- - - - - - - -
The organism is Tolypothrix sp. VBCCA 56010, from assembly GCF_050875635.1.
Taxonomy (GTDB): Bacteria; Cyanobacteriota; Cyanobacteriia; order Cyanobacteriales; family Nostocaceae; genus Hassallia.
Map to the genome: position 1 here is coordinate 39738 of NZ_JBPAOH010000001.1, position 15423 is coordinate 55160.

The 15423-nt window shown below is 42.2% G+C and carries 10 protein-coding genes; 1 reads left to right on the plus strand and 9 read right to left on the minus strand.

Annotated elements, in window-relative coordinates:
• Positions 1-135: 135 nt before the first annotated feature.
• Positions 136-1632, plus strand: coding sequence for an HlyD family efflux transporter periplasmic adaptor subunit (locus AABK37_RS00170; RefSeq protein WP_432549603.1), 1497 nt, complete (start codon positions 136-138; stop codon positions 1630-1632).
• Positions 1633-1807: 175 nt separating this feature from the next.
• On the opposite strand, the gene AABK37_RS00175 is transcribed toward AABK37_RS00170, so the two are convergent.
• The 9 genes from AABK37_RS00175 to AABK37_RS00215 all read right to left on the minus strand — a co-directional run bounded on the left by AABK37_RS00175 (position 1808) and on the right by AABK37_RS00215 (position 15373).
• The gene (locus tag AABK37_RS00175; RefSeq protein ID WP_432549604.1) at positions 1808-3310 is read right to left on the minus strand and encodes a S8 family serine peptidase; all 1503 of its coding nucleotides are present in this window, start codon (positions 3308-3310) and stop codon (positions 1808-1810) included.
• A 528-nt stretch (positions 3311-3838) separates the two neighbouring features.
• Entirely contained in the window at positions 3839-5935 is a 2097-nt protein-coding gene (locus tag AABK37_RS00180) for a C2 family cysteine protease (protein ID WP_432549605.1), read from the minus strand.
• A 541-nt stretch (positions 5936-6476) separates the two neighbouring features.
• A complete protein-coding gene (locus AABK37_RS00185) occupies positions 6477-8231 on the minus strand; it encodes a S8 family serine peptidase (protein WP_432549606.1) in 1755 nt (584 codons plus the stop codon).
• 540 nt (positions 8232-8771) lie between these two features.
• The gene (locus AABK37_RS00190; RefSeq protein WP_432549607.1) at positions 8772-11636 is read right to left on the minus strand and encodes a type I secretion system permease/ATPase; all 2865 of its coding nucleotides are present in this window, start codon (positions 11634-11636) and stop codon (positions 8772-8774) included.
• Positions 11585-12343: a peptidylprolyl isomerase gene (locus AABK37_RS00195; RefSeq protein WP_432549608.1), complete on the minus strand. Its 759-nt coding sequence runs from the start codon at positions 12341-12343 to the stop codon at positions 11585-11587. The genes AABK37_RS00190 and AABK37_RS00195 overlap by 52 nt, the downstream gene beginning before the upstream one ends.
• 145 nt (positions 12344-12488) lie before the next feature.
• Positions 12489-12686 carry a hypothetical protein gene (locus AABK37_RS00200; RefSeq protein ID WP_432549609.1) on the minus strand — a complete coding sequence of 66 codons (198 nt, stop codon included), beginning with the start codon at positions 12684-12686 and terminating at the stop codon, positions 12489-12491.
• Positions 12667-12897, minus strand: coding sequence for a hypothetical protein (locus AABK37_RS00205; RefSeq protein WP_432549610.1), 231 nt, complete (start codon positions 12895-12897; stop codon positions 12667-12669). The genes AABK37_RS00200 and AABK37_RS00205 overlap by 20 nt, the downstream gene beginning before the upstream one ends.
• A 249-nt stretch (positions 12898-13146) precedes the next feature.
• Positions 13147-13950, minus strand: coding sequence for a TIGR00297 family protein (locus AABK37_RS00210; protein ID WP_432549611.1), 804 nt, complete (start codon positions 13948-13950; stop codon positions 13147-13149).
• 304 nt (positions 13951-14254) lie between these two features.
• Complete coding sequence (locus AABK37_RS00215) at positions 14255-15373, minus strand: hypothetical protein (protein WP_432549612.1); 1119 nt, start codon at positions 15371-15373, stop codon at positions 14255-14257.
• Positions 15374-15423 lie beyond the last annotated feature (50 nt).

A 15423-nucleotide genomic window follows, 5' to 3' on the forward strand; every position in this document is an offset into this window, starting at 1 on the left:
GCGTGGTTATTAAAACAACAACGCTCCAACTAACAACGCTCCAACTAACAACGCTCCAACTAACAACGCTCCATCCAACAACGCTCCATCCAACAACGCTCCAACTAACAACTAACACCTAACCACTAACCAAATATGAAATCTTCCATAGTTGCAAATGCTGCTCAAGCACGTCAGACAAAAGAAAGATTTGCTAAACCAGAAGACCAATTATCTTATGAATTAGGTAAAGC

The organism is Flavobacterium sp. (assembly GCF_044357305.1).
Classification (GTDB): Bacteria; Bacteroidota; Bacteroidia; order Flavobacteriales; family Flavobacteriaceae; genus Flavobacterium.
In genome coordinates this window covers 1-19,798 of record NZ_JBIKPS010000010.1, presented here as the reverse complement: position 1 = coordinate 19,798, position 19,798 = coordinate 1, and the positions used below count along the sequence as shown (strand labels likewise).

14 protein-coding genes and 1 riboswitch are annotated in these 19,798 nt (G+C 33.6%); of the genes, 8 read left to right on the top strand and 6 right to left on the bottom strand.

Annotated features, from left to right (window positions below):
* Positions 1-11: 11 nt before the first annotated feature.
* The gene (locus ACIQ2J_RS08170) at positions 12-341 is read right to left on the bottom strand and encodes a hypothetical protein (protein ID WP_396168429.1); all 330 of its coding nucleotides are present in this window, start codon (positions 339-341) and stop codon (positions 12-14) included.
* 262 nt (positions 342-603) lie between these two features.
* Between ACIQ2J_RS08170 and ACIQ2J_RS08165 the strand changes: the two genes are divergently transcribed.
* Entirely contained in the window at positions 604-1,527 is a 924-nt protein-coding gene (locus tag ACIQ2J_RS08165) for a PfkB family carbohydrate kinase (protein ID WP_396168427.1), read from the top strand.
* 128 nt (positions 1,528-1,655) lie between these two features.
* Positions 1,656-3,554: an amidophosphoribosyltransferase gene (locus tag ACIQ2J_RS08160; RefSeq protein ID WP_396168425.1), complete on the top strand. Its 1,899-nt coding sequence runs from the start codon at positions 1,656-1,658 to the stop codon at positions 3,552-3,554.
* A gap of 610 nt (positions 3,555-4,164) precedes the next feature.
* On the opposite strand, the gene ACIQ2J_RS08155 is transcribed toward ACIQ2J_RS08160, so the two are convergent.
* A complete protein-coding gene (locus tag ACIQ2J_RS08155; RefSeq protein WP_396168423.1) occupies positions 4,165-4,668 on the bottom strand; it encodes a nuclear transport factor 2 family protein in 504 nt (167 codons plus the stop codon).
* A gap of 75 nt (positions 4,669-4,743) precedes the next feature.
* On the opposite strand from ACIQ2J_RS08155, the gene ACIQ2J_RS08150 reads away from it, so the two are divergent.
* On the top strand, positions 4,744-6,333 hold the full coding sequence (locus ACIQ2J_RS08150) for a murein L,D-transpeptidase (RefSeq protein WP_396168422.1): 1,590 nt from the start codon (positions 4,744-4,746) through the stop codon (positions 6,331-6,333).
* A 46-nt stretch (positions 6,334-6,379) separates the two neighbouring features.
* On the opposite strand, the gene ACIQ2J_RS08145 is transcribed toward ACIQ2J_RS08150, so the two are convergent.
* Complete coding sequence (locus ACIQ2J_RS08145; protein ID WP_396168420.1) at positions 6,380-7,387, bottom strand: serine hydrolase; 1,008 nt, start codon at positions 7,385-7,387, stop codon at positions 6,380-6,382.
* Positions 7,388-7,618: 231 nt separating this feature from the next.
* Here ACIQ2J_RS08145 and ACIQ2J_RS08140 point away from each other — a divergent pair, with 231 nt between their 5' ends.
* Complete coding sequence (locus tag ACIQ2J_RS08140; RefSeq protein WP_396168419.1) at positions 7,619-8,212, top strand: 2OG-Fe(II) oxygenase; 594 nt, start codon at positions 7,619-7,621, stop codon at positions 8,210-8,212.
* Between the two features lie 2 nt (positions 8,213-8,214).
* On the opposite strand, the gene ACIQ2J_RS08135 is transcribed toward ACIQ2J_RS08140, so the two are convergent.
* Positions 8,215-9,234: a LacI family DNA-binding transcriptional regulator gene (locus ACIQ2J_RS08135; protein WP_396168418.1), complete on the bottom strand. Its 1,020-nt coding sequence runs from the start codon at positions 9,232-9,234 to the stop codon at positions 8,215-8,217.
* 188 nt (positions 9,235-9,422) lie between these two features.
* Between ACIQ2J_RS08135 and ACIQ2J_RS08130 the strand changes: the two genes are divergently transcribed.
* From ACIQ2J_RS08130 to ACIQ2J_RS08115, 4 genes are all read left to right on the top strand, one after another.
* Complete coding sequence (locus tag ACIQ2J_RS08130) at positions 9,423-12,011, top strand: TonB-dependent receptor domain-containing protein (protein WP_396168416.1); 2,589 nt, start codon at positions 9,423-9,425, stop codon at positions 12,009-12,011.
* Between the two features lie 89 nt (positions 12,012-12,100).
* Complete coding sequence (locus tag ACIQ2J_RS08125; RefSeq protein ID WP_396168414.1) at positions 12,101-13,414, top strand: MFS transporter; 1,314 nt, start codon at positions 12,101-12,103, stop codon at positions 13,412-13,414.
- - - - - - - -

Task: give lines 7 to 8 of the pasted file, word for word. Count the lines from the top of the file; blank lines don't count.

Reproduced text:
• Positions 136-1632, plus strand: coding sequence for an HlyD family efflux transporter periplasmic adaptor subunit (locus AABK37_RS00170; RefSeq protein WP_432549603.1), 1497 nt, complete (start codon positions 136-138; stop codon positions 1630-1632).
• Positions 1633-1807: 175 nt separating this feature from the next.